ASR expansion behavior in reinforced concrete : experimentation and numerical modeling for practical application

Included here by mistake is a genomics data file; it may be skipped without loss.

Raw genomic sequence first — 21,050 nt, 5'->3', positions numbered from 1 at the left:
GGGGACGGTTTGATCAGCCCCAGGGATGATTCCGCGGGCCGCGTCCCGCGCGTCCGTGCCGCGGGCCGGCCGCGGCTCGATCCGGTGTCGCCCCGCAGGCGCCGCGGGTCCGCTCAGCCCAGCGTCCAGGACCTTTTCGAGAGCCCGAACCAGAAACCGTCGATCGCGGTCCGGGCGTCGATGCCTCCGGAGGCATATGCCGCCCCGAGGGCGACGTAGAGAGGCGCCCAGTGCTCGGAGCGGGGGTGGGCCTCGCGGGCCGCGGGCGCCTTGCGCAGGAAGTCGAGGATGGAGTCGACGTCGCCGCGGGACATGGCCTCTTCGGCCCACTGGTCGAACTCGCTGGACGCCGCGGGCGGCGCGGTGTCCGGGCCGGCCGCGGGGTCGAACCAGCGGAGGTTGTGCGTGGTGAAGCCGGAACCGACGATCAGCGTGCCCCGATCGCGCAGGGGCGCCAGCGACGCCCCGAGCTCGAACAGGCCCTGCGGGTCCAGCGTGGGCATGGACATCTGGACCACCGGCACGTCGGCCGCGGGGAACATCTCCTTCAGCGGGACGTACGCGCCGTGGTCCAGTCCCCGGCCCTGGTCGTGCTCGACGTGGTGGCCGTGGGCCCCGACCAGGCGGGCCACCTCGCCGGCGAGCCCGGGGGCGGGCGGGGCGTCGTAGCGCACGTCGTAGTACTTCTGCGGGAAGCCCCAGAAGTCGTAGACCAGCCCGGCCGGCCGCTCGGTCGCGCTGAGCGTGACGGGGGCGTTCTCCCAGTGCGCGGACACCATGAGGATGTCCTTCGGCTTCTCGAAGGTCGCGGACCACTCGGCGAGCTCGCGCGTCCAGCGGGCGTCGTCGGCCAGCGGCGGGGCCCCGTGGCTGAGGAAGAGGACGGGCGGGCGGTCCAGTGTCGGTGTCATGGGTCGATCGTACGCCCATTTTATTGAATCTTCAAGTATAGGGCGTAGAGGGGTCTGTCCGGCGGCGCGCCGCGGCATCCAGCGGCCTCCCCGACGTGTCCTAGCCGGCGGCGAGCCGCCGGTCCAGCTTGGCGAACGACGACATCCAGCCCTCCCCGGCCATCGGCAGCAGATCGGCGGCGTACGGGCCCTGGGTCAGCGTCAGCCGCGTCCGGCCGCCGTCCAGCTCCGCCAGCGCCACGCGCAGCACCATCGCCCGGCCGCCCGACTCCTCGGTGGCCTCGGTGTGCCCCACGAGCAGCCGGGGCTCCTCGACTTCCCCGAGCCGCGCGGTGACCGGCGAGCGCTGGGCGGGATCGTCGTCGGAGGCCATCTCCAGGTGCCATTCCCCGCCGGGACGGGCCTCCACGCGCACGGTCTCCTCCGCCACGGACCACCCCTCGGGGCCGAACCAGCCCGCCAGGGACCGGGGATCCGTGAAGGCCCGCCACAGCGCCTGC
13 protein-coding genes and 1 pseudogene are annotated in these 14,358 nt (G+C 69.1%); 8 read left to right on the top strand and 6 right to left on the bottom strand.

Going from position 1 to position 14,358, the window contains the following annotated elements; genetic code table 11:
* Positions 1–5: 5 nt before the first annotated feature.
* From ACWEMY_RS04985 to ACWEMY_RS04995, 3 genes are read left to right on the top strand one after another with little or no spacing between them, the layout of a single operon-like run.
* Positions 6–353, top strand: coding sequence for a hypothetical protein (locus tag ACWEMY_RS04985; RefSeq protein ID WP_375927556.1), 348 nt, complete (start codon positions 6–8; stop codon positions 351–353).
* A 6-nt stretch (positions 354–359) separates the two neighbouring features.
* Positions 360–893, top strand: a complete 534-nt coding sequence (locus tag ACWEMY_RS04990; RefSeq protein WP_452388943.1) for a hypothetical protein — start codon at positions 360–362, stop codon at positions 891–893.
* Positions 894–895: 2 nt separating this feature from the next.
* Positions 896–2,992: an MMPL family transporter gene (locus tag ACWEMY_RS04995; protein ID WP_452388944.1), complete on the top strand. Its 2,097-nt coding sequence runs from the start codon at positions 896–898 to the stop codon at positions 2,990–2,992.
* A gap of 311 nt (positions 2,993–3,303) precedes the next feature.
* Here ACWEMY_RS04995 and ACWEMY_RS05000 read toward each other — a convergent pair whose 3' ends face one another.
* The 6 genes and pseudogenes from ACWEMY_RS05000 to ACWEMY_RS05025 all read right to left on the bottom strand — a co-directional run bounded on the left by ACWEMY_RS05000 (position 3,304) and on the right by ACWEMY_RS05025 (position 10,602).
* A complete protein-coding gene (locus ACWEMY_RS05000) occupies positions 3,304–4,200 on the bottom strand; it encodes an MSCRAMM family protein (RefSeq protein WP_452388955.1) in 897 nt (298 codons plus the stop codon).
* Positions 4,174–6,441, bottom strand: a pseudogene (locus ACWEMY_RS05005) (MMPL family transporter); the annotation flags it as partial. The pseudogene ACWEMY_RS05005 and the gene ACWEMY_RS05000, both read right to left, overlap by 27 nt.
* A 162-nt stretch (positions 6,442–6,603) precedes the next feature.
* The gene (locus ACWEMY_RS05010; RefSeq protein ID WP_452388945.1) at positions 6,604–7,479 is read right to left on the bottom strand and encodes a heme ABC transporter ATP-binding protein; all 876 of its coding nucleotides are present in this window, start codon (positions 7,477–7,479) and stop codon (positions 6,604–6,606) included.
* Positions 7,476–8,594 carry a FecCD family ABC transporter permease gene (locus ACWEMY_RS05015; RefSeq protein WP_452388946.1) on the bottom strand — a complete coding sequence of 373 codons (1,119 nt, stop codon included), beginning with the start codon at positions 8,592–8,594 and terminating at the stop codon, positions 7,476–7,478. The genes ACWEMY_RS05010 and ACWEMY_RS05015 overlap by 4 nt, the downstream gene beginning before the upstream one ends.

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Most practicing structural engineers are not well-equipped with the knowledge or tools necessary to adequately address the problem of alkali-silica reaction (ASR). While the mechanisms and consequences of ASR in plain, unloaded concrete are fairly well-understood, such a statement cannot be made about ASR-affected reinforced concrete (RC). Central to the problem is that the expansion behavior of ASR-affected RC behavior as influenced by restraint in the form of embedded reinforcing bars and sustained applied loads is unclear. It is these ASR-induced expansions in concrete that lead to cracking, possible strength and stiffness degradation of the material, and the introduction of unanticipated material stresses that may impair the durability, serviceability, functionality, and integrity of affected structures. In an effort to transition from a materials science perspective on ASR toward a practical structural engineering approach for addressing ASR in RC, experimental and analytical research was conducted with the goals of: 1) generating more insight into the mechanism of ASR expansion in RC and better assessing how a variety of structural details influence expansion behavior, 2) enlarging the database of information on ASR expansion behavior in RC within the literature, and 3) developing a new tool that could be used to reliably estimate life-cycle expansions for subsequent use in quantifying current and future load-carrying response of existing ASR-affected structures. Expansion monitoring studies were carried out at the Ferguson Structural Engineering Laboratory on a large-scale, biaxially reinforced concrete beam and large-scale, multi-axially reinforced concrete cubes affected by ASR. The multi-directional expansion behaviors of these elements were measured over time and with volumetric expansion development to evaluate the influences of different reinforcing schemes (e.g., amounts, directions, and layouts of reinforcement) on overall behavior. Using principles of mechanics, a new ASR expansion model, the Distributed Volumetric Expansion Pressure (DVEP) model, was developed to estimate the multi-directional distribution of volumetric expansions developing in RC structures. The DVEP model was designed as a non-incremental analysis tool accounting for constitutive relationships and utilizing simple, structural detailing inputs (e.g., reinforcement ratios and material properties) for rapid and accurate assessment of global RC expansion behavior by hand or within the framework of finite element analysis programs employing secant stiffness solution algorithms. The modeling approach was extensively validated and shown to be robust and capable of being implemented with limited subjective application. The results obtained from the numerical modeling of expansion behavior were used to preliminarily examine the consequences of expansion on RC load-deformation behavior. Finally, several recommendations for future work were provided.